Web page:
The First Woman to Circumnavigate the Globe

The name of this famous lady was Jeanne Baret. When her employer, a naturalist named Philibert Commerson, was invited on an expedition with explorer Louis Antoine de Bougainville, Baret used the ol’ “woman-disguised-as-a-man” trick to join the frequently unwell Commerson on the voyage as his assistant and caretaker.

Jeanne Baret, first woman to circle the globeJeanne Baret, first woman to circle the globe · Mon, Dec 22, 1980 – 42 · Dayton Daily News (Dayton, Ohio) · Newspapers.com

The clipping above is just one example of many unconfirmed explanations for her discovery. The only common thread of truth in the account seems to be that her identity was revealed sometime around the voyage’s arrival in Tahiti in 1768.

Jeanne BaretJeanne Baret · Mon, Apr 30, 2012 – Page E8 · Star Tribune (Minneapolis, Minnesota) · Newspapers.com

Baret’s part on the expedition came to an end when she and Commerson remained on the island of Mauritius during one of the ships long stops. It was here that Commerson died. In 1774 Jeanne married the soldier mentioned in the first clipping and found her way back to France, thus completing her circumnavigation.

Find more on Baret, Commerson, Bougainville and their expedition with a search on Newspapers.com.

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This Week in History – Polio Vaccine Trials

It was this week in 1954 that the first trials of Jonas Salk’s polio vaccine began throughout the U.S., Canada, and Finland.

Anti-Polio Experiment StartsAnti-Polio Experiment Starts · Mon, Apr 26, 1954 – Page 1 · The Times Herald (Port Huron, Michigan) · Newspapers.com

Polio Shot Didn't Hurt a BitPolio Shot Didn’t Hurt a Bit · Mon, Apr 26, 1954 – 1 · Dayton Daily News (Dayton, Ohio) · Newspapers.com

The trials were successful—the vaccine was declared to be safe and effective! At last, the huge, epidemic numbers of polio cases began to decrease, and within a few decades the ancient disease was nearly eliminated worldwide.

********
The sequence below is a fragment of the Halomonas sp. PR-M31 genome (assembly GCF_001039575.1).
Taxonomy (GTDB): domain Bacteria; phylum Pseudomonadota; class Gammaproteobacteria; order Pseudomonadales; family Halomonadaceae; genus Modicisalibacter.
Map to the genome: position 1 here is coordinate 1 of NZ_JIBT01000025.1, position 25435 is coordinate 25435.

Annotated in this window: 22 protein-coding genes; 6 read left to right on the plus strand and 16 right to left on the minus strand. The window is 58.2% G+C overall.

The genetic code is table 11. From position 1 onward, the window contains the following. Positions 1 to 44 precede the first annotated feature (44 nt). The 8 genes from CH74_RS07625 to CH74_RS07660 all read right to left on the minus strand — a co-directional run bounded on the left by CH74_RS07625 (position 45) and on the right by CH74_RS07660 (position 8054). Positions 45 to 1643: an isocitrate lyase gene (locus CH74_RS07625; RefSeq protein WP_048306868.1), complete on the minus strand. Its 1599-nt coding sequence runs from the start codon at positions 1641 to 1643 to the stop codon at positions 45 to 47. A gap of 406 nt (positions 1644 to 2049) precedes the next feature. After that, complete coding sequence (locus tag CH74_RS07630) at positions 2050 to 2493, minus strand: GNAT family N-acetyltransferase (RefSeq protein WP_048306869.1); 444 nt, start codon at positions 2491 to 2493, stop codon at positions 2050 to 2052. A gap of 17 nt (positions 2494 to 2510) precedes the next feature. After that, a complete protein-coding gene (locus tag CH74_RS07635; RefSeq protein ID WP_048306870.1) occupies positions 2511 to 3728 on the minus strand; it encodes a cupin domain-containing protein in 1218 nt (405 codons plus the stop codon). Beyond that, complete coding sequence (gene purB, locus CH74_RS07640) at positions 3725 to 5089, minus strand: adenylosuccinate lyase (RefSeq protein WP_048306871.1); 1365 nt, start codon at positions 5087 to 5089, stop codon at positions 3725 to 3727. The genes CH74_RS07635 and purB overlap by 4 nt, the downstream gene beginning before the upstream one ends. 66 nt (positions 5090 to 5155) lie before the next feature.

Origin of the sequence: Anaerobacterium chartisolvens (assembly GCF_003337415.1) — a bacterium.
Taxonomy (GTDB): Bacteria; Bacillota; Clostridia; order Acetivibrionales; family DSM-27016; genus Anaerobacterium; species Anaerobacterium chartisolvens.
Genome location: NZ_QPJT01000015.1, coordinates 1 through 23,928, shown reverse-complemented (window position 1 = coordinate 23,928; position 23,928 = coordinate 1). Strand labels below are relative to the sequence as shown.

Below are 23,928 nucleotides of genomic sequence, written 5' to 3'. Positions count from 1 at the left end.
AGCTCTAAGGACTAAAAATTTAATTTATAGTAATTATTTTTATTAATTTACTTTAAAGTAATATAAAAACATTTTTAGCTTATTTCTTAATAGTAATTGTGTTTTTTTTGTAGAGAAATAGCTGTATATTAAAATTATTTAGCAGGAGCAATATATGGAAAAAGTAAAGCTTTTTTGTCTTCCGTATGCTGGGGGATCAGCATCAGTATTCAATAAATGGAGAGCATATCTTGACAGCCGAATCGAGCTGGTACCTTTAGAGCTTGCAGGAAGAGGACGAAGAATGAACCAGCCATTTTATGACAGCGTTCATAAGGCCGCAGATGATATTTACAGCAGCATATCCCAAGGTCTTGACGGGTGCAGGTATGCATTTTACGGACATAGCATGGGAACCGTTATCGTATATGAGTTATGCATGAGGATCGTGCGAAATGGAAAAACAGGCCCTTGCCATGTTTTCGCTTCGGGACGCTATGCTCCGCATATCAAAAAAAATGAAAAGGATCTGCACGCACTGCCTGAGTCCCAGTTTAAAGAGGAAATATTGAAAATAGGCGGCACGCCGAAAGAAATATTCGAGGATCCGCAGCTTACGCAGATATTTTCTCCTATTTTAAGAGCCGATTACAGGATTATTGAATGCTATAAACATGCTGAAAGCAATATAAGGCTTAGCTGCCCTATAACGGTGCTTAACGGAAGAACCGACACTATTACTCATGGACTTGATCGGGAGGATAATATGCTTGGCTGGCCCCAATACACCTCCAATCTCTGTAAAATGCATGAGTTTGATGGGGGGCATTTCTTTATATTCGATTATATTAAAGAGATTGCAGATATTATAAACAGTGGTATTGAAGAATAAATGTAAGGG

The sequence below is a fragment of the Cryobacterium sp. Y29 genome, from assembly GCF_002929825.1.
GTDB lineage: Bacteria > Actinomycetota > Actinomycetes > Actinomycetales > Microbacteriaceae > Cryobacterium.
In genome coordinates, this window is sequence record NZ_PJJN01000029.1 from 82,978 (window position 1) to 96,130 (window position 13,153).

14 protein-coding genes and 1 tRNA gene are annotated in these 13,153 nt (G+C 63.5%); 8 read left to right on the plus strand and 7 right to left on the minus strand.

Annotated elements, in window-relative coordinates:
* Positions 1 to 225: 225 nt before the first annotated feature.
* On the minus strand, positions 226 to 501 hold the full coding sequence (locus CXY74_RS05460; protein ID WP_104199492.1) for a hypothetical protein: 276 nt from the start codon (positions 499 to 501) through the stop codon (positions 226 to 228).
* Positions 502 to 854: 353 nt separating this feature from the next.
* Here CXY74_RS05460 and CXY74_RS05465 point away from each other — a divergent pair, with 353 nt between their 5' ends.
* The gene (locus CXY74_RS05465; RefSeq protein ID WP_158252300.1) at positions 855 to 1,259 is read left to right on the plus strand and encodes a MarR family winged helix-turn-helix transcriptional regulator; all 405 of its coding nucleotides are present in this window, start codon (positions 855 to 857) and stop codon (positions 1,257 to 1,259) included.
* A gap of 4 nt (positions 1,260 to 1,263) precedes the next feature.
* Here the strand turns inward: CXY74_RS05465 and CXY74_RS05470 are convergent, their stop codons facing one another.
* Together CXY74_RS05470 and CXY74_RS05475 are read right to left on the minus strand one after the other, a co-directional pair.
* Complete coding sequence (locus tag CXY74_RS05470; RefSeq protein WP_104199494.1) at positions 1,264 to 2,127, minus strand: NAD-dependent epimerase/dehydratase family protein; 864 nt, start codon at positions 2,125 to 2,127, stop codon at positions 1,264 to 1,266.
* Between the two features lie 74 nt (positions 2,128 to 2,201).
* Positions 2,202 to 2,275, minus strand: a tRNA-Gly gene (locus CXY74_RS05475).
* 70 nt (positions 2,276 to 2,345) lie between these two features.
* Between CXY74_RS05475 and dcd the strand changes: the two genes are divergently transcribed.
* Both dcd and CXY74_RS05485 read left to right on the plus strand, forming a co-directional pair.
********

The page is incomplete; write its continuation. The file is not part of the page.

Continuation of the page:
Brilliant Victory over Child PlagueBrilliant Victory over Child Plague · Tue, Apr 12, 1955 – Page 1 · The Terre Haute Tribune (Terre Haute, Indiana) · Newspapers.com

Find more on the treatment and trials associated with this piece of history with a search on Newspapers.com.

 

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The Solar Storm of 1859

In September 1859, a crazy thing happened. A solar flare occurred, bright enough to be observed with the naked eye (as it was by an English astronomer named Richard Carrington, after whom the event was later named). The flare was large enough to affect Earth in the form of a solar storm.

Carrington Event of 1859Carrington Event of 1859 · Thu, Jan 28, 2010 – 6 · The Signal (Santa Clarita, California) · Newspapers.com

As described above, the storm affected communications and existing technologies across the globe.

Auroral displayAuroral display · Sat, Sep 3, 1859 – Page 3 · The Louisville Daily Courier (Louisville, Kentucky) · Newspapers.com

The sky lit up, bright as dawn despite the late night hour, and brilliant red auroras shimmered in silvery swaths overhead. There’s a rather nice description of the event in this clipping below:

1859 Solar Storm1859 Solar Storm · Fri, Sep 9, 1859 – Page 3 · Newbern Daily Progress (New Bern, North Carolina) · Newspapers.com

Aside from the telegraph issues, which were resolved as the storm abated, and some fear that the world might be ending, the world was able to move on as normal after a few days. But the event was certainly a bizarre and magnificent display, something to be remembered for a lifetime.

Find more on the Carrington Event/Auroral Lights/Solar storm of 1859 with a search on Newspapers.com.

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This Week in History – The American Revolutionary War Begins

On April 19, 1775, the “shot heard round the world” is fired at Lexington, and the uneasy, growing tensions between American colonists and British soldiers shatter into conflict.

Americans! Forever bear in mindAmericans! Forever bear in mind · Mon, May 8, 1775 – Page 2 · Hartford Courant (Hartford, Connecticut) · Newspapers.com

British troops arrived in Lexington to capture patriot leaders and found armed minutemen waiting for them. The brief battle ended in eight deaths on the American side and none on the British, and word spread like wildfire. War had begun!

Find more like this with a search on Newspapers.com.

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The Scam of Poyais

His name sounds fake, but his kingdom sounded real. Gregor MacGregor scammed hundreds with a dream of a new, bountiful Central American paradise called Poyais.

MacGregor’s success in his scheme no doubt came in part because people had heard tales of his service in distant battles. He returned to England a hero and as the “Cazique of Poyais,”and his stories of the new kingdom of Poyais were compelling indeed. MacGregor backed them up with maps and drawings and details, bringing to life an exquisite fantasy. The lure was irresistible. Hopeful dreamers like James Hastie, whose account is related below, put their fortunes—and lives—in MacGregor’s hands.